November 25, 2005

Malawi Movie Stars

Bargaining for souvenirs in Malwai is often a friendly but slow process, made slower still by the relaxed pace of the locals and their tendency to name themselves after movie stars.

It's about 600 billion degrees outside. Our campsite is situated at the southern end of Lake Malawi and the afternoon cloud has failed to arrive. Instead of cooling off a little the mercury continues to rise and what little joy is brought from a swim in the lake is quickly erased once on dry land again. The sun just saps your energy away.

With nothing else to do we go shopping.

Just outside the campsite at Kande Beach a row of bamboo huts have sprung up to offer carvings to the tourists. They are differentiated by hand written notices dubbing the merchants with names like "Samuel L Jackson", "Mel Gibson" and "Shaggy". It takes some digging to find their real identities but that's half the point - spend a little time, no need to buy, just have a look. The shade is welcoming at the very least.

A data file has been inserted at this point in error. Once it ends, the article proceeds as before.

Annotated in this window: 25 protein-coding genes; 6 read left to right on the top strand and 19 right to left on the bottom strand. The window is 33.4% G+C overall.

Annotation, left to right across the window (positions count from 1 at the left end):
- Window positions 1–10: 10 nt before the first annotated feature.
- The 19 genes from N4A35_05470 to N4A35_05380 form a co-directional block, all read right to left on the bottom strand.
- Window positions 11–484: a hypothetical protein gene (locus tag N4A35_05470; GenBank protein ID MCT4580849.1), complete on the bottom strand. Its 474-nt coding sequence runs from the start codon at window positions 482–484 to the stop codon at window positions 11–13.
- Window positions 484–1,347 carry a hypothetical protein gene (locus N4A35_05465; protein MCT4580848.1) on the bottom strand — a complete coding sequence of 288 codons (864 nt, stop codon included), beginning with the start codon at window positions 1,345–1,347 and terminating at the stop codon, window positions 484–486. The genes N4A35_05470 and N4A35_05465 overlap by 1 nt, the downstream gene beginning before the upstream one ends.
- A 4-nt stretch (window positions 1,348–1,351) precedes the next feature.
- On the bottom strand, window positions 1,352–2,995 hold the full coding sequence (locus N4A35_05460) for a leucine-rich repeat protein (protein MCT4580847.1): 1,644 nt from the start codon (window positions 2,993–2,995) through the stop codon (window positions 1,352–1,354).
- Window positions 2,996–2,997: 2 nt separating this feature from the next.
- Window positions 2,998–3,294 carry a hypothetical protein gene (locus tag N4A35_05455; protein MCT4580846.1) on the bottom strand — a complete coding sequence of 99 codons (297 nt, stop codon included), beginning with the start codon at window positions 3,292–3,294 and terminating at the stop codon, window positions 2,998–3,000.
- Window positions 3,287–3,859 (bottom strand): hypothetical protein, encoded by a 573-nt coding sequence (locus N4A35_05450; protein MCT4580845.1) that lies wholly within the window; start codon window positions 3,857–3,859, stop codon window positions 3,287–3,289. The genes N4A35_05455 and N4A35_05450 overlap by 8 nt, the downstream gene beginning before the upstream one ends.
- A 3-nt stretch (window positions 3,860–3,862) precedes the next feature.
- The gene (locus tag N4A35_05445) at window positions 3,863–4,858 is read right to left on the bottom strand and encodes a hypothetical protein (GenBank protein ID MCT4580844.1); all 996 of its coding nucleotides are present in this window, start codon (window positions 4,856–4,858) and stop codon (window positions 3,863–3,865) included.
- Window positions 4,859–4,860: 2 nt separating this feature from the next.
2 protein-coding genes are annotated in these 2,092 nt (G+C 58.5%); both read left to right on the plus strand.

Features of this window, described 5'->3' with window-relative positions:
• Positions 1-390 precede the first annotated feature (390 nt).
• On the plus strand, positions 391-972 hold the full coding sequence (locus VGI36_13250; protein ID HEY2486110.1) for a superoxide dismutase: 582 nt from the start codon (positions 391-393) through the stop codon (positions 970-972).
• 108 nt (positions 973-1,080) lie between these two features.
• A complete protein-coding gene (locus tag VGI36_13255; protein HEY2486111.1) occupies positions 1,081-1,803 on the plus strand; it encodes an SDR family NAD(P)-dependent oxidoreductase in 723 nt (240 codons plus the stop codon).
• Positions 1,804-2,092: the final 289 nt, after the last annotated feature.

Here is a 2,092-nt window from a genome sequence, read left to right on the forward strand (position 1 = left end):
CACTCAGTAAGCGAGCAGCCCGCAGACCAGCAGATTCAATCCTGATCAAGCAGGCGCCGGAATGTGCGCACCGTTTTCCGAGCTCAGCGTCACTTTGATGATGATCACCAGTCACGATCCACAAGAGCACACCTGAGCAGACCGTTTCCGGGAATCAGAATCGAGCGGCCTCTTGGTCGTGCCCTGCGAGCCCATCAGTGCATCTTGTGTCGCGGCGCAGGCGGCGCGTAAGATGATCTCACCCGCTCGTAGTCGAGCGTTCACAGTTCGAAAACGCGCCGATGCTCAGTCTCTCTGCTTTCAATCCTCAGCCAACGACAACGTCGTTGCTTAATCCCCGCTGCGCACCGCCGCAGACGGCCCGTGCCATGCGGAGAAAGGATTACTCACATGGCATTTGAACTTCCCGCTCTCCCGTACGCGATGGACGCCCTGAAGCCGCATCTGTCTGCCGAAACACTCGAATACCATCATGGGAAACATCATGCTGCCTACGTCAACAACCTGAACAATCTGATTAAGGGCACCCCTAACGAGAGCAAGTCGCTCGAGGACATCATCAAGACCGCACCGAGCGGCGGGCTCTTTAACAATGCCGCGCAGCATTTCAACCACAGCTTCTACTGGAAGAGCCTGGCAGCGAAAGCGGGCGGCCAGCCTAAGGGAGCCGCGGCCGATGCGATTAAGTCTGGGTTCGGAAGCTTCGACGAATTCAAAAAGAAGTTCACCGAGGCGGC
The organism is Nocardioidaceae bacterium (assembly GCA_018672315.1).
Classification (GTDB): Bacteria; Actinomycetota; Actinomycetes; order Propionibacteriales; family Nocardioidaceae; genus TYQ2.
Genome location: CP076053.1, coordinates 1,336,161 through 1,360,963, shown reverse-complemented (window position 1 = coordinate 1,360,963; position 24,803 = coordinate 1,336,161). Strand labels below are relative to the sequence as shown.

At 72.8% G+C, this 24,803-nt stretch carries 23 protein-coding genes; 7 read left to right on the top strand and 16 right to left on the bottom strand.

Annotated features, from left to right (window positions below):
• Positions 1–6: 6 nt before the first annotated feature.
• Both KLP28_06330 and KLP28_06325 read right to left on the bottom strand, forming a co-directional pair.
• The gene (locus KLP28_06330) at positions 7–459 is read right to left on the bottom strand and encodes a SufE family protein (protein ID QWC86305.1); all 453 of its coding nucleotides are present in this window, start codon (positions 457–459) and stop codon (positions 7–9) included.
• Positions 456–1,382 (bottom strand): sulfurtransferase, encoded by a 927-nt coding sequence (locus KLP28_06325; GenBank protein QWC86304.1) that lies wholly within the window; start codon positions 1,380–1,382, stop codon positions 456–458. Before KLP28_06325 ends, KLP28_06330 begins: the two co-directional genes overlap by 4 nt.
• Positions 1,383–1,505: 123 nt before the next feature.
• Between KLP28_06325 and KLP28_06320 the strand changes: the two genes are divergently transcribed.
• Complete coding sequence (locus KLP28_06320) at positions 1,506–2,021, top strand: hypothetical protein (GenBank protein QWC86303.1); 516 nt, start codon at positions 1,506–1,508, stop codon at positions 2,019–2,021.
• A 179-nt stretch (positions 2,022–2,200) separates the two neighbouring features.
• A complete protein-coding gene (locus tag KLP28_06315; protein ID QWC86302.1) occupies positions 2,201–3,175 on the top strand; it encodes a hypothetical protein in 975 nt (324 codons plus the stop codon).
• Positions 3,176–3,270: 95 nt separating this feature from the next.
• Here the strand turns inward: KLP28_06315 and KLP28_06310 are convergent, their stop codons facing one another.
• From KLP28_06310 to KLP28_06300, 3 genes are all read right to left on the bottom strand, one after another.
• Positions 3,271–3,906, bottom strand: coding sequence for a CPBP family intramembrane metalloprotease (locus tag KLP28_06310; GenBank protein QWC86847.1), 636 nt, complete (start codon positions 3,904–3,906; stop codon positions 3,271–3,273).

A few of the gals pick out some quality carvings and get down to bargaining. The average statue seems to sell between $US1 and $US5, depending on your ability to close a deal and your preparedness to walk-away if the price isnt right. But dont take too long. This age old interplay between buyer and seller can be derailed without warning, when shopping on a Malawi beach front, should the proprietor take off to smoke some weed!